British 10K: 25,000 set to race round London icons
Main roads in central London will be closed on Sunday as 25,000 runners take part in the 2012 British 10K.
The field will pass some of the city's best-known landmarks including Big Ben, the London Eye, Trafalgar Square, St Paul's Cathedral and Westminster Abbey.
Last year's winner, Kenyan Bernard Rotich, is hoping to improve on his time of 29 minutes two seconds.
The course record of 28:12 was set by Ethiopia's double Olympic gold medal winner Haile Gebrselassie in 2005.
Sunday's weather is forecast to be sunny intervals with some light rain.
Rotich, 25, has two podium finishes to his name so far this year.
Ethiopian Tewodros Shiferaw, who ran a very close second to Rotich last year and has a 10K PB of 28:53, will present a challenge to him.
Others expected to be in contention for top finishing spots are Rotich's countryman and Delhi 2010 Commonwealth Games 10,000m bronze medallist Joseph Birech, as well as Edwin Kipyego, who won the Reading half marathon in April.
The London race, now in its 12th year, is scheduled to start at Wellington Arch at 09:35 BST. The following roads will be closed between 06:00 and 13:00 BST:
Piccadilly; St James's Street; Pall Mall; The Mall; Cockspur Street; Northumberland Avenue; Trafalgar Square; Whitehall; Parliament Square; Broad Sanctuary; Victoria Street; Westminster Bridge; Victoria Embankment; Upper Thames Street; Puddle Dock; Queen Victoria Street; White Lion Hill; Blackfriars Underpass.
The 10k takes place 19 days before the Olympic Games open in London and four Olympians, Darren Campbell MBE, Katharine Merry, Anna Hemmings MBE and Graham Bell, are in the field.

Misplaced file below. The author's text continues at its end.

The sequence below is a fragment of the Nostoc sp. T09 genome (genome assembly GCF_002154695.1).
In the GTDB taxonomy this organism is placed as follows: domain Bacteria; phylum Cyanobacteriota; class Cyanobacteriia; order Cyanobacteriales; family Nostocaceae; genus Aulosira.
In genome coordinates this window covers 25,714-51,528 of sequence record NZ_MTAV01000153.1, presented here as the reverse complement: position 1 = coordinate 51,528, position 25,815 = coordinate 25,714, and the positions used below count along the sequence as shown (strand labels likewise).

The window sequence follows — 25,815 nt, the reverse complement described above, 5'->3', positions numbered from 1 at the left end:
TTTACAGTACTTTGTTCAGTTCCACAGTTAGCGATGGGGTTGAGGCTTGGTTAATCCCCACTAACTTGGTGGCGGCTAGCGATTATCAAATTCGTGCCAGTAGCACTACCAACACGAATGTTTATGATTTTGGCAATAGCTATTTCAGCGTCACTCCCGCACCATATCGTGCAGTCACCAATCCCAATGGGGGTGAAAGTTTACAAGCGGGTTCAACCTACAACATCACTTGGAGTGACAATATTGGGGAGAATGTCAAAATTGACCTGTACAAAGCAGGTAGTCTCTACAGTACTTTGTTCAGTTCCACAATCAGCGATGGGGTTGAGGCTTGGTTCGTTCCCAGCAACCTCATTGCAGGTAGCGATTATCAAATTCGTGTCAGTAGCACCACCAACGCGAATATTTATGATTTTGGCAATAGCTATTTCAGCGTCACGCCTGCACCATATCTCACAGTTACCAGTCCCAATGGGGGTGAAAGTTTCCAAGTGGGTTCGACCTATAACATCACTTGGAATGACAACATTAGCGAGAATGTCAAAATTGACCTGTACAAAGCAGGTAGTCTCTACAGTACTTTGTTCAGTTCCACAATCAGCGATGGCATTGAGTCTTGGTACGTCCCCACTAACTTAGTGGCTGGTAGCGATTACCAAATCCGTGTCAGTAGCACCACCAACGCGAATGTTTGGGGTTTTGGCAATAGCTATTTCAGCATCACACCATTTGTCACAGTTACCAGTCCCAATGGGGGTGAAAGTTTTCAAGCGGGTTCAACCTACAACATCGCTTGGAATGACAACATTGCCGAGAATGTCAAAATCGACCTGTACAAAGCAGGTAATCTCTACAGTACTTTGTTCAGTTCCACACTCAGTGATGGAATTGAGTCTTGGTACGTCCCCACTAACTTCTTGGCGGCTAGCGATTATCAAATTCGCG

They are all ambassadors for the event's official charity, Special Olympics GB, which is part of the Olympic family and encourages people with learning difficulties to join in sport.
Merry said: "I had never met someone with intellectual disabilities before I became an ambassador with Special Olympics - their athletes inspire me.
"10K is a very doable distance for anyone and a great way to raise money for a charity that makes such a difference in peoples' lives."
The charity hopes to raise more than £500,000.
Among those benefiting from Special Olympics GB's work is James Mathiason, from Enfield in north London, who competes in the 200m and long jump.
James, 28, is autistic and has learned how to live independently, skills that helped him when he was caught up in the 7/7 bombings in London in 2005.
He was in the Tube carriage where a bomb exploded at Edgware Road and spent two weeks in hospital.
"I thought I was going to die," James said in a BBC documentary marking the seventh anniversary of the bombings in which 52 people died. "I was upset because I wanted to go to college still."
His coach, Margo Toppin, runs training sessions for him at the Lee Valley Athletics Centre.
"Our athletes work so hard and support each other all the way - that's what I take so much pleasure from," she said.